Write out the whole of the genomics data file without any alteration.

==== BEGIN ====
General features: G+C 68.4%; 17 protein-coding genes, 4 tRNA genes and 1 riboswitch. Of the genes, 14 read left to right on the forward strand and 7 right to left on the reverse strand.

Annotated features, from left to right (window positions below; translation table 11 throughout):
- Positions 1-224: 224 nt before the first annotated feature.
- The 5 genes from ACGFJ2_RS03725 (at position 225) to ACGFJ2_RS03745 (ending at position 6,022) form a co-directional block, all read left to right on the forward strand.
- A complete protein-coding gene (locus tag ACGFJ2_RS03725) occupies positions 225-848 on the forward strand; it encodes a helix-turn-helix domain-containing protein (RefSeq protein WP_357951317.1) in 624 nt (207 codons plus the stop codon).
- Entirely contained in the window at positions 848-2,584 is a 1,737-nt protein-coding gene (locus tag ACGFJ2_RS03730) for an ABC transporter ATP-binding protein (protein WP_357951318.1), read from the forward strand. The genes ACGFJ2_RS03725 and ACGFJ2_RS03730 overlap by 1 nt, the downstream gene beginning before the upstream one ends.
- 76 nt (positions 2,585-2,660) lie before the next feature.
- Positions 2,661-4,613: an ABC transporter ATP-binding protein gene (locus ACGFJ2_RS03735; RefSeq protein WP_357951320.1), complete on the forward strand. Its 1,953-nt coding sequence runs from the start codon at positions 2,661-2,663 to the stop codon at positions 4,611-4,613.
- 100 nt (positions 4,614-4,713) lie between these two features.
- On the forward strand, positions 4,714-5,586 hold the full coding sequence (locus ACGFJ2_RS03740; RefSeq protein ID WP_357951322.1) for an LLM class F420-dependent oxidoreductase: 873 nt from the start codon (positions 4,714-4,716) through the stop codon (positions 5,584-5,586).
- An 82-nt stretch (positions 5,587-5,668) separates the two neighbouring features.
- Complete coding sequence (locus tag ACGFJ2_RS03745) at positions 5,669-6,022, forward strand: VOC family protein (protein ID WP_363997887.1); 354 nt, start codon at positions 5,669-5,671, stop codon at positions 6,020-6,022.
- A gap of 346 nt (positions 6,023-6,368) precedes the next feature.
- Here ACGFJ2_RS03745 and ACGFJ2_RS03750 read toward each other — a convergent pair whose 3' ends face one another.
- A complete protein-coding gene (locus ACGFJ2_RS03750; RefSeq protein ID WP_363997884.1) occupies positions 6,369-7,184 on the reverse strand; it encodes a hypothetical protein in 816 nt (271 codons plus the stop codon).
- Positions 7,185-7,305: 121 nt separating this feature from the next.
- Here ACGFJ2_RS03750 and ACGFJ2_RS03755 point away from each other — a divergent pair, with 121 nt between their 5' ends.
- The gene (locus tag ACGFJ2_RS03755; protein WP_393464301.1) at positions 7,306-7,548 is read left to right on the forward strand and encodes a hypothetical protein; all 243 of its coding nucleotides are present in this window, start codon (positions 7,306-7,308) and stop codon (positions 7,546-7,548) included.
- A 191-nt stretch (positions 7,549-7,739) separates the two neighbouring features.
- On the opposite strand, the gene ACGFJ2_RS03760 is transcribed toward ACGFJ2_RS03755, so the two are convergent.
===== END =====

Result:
General features: G+C 68.4%; 17 protein-coding genes, 4 tRNA genes and 1 riboswitch. Of the genes, 14 read left to right on the forward strand and 7 right to left on the reverse strand.

Annotated features, from left to right (window positions below; translation table 11 throughout):
- Positions 1-224: 224 nt before the first annotated feature.
- The 5 genes from ACGFJ2_RS03725 (at position 225) to ACGFJ2_RS03745 (ending at position 6,022) form a co-directional block, all read left to right on the forward strand.
- A complete protein-coding gene (locus tag ACGFJ2_RS03725) occupies positions 225-848 on the forward strand; it encodes a helix-turn-helix domain-containing protein (RefSeq protein WP_357951317.1) in 624 nt (207 codons plus the stop codon).
- Entirely contained in the window at positions 848-2,584 is a 1,737-nt protein-coding gene (locus tag ACGFJ2_RS03730) for an ABC transporter ATP-binding protein (protein WP_357951318.1), read from the forward strand. The genes ACGFJ2_RS03725 and ACGFJ2_RS03730 overlap by 1 nt, the downstream gene beginning before the upstream one ends.
- 76 nt (positions 2,585-2,660) lie before the next feature.
- Positions 2,661-4,613: an ABC transporter ATP-binding protein gene (locus ACGFJ2_RS03735; RefSeq protein WP_357951320.1), complete on the forward strand. Its 1,953-nt coding sequence runs from the start codon at positions 2,661-2,663 to the stop codon at positions 4,611-4,613.
- 100 nt (positions 4,614-4,713) lie between these two features.
- On the forward strand, positions 4,714-5,586 hold the full coding sequence (locus ACGFJ2_RS03740; RefSeq protein ID WP_357951322.1) for an LLM class F420-dependent oxidoreductase: 873 nt from the start codon (positions 4,714-4,716) through the stop codon (positions 5,584-5,586).
- An 82-nt stretch (positions 5,587-5,668) separates the two neighbouring features.
- Complete coding sequence (locus tag ACGFJ2_RS03745) at positions 5,669-6,022, forward strand: VOC family protein (protein ID WP_363997887.1); 354 nt, start codon at positions 5,669-5,671, stop codon at positions 6,020-6,022.
- A gap of 346 nt (positions 6,023-6,368) precedes the next feature.
- Here ACGFJ2_RS03745 and ACGFJ2_RS03750 read toward each other — a convergent pair whose 3' ends face one another.
- A complete protein-coding gene (locus ACGFJ2_RS03750; RefSeq protein ID WP_363997884.1) occupies positions 6,369-7,184 on the reverse strand; it encodes a hypothetical protein in 816 nt (271 codons plus the stop codon).
- Positions 7,185-7,305: 121 nt separating this feature from the next.
- Here ACGFJ2_RS03750 and ACGFJ2_RS03755 point away from each other — a divergent pair, with 121 nt between their 5' ends.
- The gene (locus tag ACGFJ2_RS03755; protein WP_393464301.1) at positions 7,306-7,548 is read left to right on the forward strand and encodes a hypothetical protein; all 243 of its coding nucleotides are present in this window, start codon (positions 7,306-7,308) and stop codon (positions 7,546-7,548) included.
- A 191-nt stretch (positions 7,549-7,739) separates the two neighbouring features.
- On the opposite strand, the gene ACGFJ2_RS03760 is transcribed toward ACGFJ2_RS03755, so the two are convergent.